Geocoding, Data Quality and ETL

By Hal Reid

This month's Location Intelligence Magazine explores the three areas of geocoding, data quality and ETL (extract, transfer/translate, load), which are all inter-related and help us get to the understanding of where things are, in terms of the enterprise systems for assets, customers and business development.

In systems that are data-driven, there is always the perpetual quest for clean data.We want data that is correct, remains that way; and that we can reliably use to understand, make decisions and even feel confident to use it as a mailing list.

But data quality and usability doesn't happen by chance.It is interesting to look at an example of something we take for granted today; something that just a few years ago was pretty imprecise or almost non-existent, i.e.accurate geocoding.How about finding a route from your house to your friends' new house anyplace in the U.S or Western Europe? It is pretty simple today either via the Web or with your inexpensive desktop mapping program.But to put that infrastructure in place so it works first time, every time, was not trivial.

Several years ago, Matt Jaro, one of the world's experts on geocoding was telling me about some of the issues in geocoding.Things like the use of soundex (it sounds like...) and reverse soundex (it doesn't sound like...but really is...), non-linear address ranges and the problems of parsing an address.For example, 123 Main Street is pretty straight forward, so is 123 Main St., but they are not the same - St, Street.How about Maine Street or Mane Street? Note that Main and Maine sound the same, so does Mane.Hmmm, which one is correct and how do know which one is right? Then there is Sherlock Holmes address, 17B Baker St? Is the B a phonetic or part of the address?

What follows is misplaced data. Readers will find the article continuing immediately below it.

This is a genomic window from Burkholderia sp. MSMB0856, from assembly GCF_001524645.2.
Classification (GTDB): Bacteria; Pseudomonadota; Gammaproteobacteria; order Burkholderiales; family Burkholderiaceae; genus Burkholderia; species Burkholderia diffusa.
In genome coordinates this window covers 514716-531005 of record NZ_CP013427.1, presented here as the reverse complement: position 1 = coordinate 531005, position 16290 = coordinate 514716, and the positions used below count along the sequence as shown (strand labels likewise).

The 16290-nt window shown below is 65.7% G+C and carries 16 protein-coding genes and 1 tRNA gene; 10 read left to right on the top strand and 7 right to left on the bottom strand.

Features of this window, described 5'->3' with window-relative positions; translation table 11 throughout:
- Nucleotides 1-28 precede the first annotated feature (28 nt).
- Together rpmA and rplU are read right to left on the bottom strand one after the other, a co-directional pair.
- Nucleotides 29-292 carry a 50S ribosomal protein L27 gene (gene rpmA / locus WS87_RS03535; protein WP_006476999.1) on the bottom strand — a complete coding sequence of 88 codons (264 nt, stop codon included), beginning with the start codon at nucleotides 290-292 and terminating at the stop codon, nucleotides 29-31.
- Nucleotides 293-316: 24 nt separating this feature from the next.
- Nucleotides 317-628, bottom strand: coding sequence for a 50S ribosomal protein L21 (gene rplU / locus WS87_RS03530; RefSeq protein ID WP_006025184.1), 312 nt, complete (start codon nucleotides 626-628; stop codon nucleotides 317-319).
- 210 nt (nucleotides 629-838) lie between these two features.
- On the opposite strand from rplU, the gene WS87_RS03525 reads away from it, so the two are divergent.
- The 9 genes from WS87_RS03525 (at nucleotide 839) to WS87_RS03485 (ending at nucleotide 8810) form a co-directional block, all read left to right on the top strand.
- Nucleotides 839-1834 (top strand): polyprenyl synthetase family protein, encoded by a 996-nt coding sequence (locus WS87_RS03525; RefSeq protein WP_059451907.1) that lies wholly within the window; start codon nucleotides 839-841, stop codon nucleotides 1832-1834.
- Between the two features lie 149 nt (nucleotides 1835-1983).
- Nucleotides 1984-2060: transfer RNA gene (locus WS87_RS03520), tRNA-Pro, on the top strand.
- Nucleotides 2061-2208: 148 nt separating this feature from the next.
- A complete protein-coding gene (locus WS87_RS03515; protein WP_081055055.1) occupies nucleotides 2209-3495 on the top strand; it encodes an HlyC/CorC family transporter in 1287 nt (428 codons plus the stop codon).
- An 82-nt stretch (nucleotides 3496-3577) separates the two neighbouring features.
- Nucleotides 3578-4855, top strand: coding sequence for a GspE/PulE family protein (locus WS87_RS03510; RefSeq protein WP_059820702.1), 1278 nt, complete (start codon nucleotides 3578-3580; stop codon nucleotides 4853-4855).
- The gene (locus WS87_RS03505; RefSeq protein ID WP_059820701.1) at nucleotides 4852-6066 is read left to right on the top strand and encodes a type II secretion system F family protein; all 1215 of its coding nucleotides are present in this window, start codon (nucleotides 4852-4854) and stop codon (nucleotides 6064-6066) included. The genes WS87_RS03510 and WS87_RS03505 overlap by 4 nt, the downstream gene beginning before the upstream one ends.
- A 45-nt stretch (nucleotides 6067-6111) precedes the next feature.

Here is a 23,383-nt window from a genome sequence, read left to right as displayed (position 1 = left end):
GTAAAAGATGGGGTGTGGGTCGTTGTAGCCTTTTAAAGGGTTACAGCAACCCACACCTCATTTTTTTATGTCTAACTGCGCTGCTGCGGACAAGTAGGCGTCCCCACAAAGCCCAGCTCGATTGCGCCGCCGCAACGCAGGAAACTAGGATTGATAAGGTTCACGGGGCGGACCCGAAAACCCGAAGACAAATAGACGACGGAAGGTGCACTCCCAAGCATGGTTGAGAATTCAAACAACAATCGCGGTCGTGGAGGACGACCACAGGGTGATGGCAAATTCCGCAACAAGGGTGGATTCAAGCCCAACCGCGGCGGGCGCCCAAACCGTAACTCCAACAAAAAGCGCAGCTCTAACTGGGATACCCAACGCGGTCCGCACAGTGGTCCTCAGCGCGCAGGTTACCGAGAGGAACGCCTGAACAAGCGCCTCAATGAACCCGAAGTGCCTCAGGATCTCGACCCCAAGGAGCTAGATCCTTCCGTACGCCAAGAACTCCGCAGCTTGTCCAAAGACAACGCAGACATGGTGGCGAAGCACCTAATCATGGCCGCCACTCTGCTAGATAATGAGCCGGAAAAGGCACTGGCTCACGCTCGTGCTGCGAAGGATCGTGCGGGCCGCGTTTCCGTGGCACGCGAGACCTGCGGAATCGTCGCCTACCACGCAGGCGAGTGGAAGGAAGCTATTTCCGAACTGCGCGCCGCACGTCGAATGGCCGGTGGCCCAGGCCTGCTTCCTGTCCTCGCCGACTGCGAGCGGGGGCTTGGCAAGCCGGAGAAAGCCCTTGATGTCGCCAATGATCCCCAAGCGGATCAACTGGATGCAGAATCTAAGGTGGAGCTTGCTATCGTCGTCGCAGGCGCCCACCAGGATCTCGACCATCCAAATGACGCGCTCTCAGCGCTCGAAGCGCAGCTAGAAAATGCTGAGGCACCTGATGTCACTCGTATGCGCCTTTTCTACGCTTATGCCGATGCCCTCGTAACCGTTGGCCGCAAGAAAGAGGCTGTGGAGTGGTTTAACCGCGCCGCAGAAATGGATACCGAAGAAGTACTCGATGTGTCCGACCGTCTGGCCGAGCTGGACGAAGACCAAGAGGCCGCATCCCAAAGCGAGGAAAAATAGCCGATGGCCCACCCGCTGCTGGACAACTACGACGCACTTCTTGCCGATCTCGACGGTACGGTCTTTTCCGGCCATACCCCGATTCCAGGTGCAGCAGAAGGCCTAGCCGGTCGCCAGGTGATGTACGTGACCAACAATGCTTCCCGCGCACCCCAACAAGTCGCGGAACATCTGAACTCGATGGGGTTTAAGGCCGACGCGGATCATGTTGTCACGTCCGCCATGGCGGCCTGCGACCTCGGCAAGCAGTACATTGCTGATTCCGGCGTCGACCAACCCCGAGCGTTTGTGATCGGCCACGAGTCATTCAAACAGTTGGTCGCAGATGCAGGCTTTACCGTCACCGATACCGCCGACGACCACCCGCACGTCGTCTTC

In Japan, the addressing scheme is determined by when it was built, not where it is on the street.So #1 Honda St is not necessarily next to, or even across the street from #2 Honda St.A common world wide problem is the abbreviations used in addresses; another is simply the misspelling of the address.You can see that getting a good geocode in not trivial.With geocoding, the problem is both with the original data and the end user.

The quest for good, clean, accurate data not just for geocoding but all of the other uses for clean data.The pursuit for clean data is not that different from other great searches and all the questions they raised.Columbus didn't have good data and really didn't find India, but believed he did.Cortez had the same problem and without local help would still be stuck on the beach.Bad data always initiates the search for good data, but only when it is discovered.

The questions for geocoding, data quality and ultimately for ETL, are, if we don't know the data is bad, is good simply relative? Does good data remain good when transformed? And, is the quest for good data as important as the data itself?

For the answers to these and other questions, explore this issue of Location Intelligence Magazine.

Published Thursday, October 27th, 2005

Written by Hal Reid

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